But is it appropriate to deviate from American classics and infuse some Jewrific food choices into the menu? I imagine many of you already do just this.

During a brief stint working for a law firm in Washington, DC I worked alongside a lovely woman whose family was Filipino. Thanksgiving was right around the corner during the time that we worked 15 hour days together, and so I got to learn a lot about her and her family. One of the most interesting tidbits she shared was that her family never celebrated Thanksgiving with turkey, but rather, with a roast pig, as was a traditional Filipino custom. So interesting! I also know plenty of Italian American families who serve lasagna and meatballs right alongside their turkey and stuffing each year. And in truth, what better way to celebrate this holiday of giving thanks and celebrating an immigrants’ experience than bringing in different cultural culinary traditions into the meal.

My own favorite Thanksgiving recipes include this fantastic, moist and already pareve (non-dairy) recipe for Sweet Potato Cake (you can ignore the icing or not). I also love Tyler Florence’s recipe for Whipped Sweet Potatoes with Bananas and Honey, perhaps as an alternative to the “traditional” sweet potatoes with marshmallows on top. You can also try trading in your white bread for leftover challah in your stuffing.

And for a truly Jewey Thanksgiving side dish, I recommend the tried and true Butternut Squash Kugel. This recipe was given to my mother-in-law, by her mother-in-law. I only hope one day I can push recipes upon my daughter-in-laws in the same way (I jest, I jest).

From The Melting Pot, a cookbook put out in the early 1980s by the Hebrew Academy of Long Beach Women’s League.

Butternut Squash Kugel

Posted on November 7, 2011

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Latkes for Breakfast?

Yield:
6 servings


I love Hanukkah, but more than celebrating the holiday with friends and family, I relish the excuse to break out some oil and start frying.

These days, Hanukkah ends up being a fun, though harried, time of year – work parties, friend parties, and of course celebrations with both sides of the family. All those latkes and apple sauce, or latkes and brisket as my uncle likes to serve, can get a bit boring for all eight crazy nights.

So why not try a Hanukkah latke brunch? Get out the bloody mary mix, throw together a nice fruit salad, and serve up some latkes and eggs as a fun alternative to the traditional latke spread.

Here is my recipe for a Latkes Salmon Benedict, inspired by Essex House in New York City.

Latkes Salmon Benedict

Posted on November 7, 2011

Note: The opinions expressed here are the personal views of the author. All comments on MyJewishLearning are moderated. Any comment that is offensive or inappropriate will be removed. Privacy Policy

Welcome Fellow Noshers!

Yiddish is a difficult language to translate, yet there are endless attempts at expressing these indefinite words that have happily snuck into every day American speak. Nosh is perhaps one of the most commonly heard, yet how can you really describe this term? One definition declares, “nosh: to eat.” Simple enough, but for me it simply doesn’t capture the essence of nosh. The definition goes on: compare to German nashen, to nibble. That seems a bit closer to home. Urban Dictionary defines nosh: “to snack on.”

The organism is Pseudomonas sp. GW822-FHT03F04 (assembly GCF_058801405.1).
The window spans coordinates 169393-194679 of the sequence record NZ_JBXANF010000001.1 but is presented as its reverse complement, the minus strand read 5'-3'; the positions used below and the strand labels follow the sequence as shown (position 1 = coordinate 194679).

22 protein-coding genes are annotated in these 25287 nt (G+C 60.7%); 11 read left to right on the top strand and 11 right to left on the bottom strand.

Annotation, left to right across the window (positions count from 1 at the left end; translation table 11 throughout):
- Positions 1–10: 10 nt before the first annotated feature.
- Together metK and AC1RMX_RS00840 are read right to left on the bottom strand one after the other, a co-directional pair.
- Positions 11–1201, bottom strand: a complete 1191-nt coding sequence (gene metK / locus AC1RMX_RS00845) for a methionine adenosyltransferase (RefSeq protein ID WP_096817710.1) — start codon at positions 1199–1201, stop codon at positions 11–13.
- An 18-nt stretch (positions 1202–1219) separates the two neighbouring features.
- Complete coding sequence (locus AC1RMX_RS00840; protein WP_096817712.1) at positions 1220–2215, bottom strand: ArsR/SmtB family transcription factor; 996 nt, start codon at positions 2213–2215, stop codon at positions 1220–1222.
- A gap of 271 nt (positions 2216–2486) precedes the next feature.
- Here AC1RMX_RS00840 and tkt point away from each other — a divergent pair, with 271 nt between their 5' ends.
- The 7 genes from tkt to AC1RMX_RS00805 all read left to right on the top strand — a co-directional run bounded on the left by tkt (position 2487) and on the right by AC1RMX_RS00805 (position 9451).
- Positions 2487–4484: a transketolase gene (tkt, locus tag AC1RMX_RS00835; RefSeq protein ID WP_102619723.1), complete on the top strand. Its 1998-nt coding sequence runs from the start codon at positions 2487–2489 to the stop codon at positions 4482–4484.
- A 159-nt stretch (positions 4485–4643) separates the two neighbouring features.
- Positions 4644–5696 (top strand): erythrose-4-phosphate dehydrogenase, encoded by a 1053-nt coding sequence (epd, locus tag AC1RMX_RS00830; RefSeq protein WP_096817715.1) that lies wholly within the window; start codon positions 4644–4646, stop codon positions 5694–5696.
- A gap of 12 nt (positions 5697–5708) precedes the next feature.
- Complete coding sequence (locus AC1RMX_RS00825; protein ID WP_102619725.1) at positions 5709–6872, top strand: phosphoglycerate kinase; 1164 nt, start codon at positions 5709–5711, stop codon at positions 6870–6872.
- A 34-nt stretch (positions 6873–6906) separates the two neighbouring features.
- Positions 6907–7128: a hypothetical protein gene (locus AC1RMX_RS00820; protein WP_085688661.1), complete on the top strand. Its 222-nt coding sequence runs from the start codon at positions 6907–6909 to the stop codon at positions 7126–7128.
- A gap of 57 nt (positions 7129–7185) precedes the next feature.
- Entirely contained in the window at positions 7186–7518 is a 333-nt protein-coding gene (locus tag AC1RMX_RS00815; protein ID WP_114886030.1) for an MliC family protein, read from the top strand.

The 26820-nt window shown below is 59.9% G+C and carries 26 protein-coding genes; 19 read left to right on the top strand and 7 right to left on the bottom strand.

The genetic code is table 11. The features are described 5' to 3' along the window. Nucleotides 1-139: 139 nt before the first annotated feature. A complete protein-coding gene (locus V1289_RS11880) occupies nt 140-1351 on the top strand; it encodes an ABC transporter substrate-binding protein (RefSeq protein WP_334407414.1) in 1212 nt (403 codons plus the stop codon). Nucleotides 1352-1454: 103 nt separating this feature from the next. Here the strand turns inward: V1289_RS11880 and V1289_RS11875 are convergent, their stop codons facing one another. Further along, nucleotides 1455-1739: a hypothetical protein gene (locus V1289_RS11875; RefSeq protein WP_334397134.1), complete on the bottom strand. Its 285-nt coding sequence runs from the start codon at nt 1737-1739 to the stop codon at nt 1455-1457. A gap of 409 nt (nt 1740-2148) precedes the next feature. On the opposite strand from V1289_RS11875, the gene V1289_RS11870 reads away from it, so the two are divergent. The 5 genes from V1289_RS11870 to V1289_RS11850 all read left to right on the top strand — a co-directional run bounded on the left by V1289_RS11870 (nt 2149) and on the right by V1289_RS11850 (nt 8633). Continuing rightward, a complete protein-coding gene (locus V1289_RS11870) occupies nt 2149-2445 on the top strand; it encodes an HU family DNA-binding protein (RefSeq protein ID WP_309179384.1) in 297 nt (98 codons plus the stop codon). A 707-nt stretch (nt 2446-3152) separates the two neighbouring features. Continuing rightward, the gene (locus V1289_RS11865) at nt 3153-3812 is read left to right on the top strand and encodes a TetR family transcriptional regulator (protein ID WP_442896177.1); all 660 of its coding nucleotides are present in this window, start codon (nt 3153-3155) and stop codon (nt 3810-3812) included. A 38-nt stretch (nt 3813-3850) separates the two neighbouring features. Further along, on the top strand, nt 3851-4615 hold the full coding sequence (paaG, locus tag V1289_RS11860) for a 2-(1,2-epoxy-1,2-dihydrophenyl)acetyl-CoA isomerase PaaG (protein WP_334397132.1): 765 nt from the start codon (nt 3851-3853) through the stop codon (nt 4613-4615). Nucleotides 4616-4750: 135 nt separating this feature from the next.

So what is a ‘nosher’?

I have vivid memories when I was younger of my Uncle Barry, who always kept a snack close at hand – in the car, in his office, in his gym bag – wherever. My grandma Phoebe (think Fran Drescher’s mother from The Nanny meets George Costanza’s mother) would remark about her eldest son, “your Uncle Barry – he’s such a naaaaasher!” And while it might sound like a disparaging remark, indeed, it was said with considerable love, and almost respect, for his affection for snacking.

But a love of nosh goes beyond Yiddish definitions, and beyond mere nibbles or snacks. ‘To nosh’ is about a love of food, keeping food close at hand, and a Jewish connection.

So stay tuned for noshing news, recipe ideas and hopefully a connection to your love of food and love of Jews.

Posted on November 7, 2011

Note: The opinions expressed here are the personal views of the author. All comments on MyJewishLearning are moderated. Any comment that is offensive or inappropriate will be removed. Privacy Policy

How Do You Test A Recipe?

Prep:
10 minutes

Cook:
2 hours

Yield:
8-10 servings



As I’ve mentioned before, over the past week or so I’ve been kind of obsessed with soups. On Monday I had soup for breakfast, lunch, and dinner. In the past eight days I’ve been unplugging my crock pot for no more than 12 hours before starting again with a new soup.

But with soups, unlike with almost anything else, I will do a lot of finicking around until I get it exactly right. On Sunday I started with this recipe for Curried Vegetable and Chickpea soup, but I revised as I went, and at the end spent a while seasoning and changing things up before I finally loved it.

So how do you test recipes? Are you ever faithful to the original, or do you feel free to throw other things in willy-nilly, and figure you’ll season and fix as you go?

Curried Vegetable and Chickpea soup

Posted on November 2, 2011

Note: The opinions expressed here are the personal views of the author. All comments on MyJewishLearning are moderated. Any comment that is offensive or inappropriate will be removed. Privacy Policy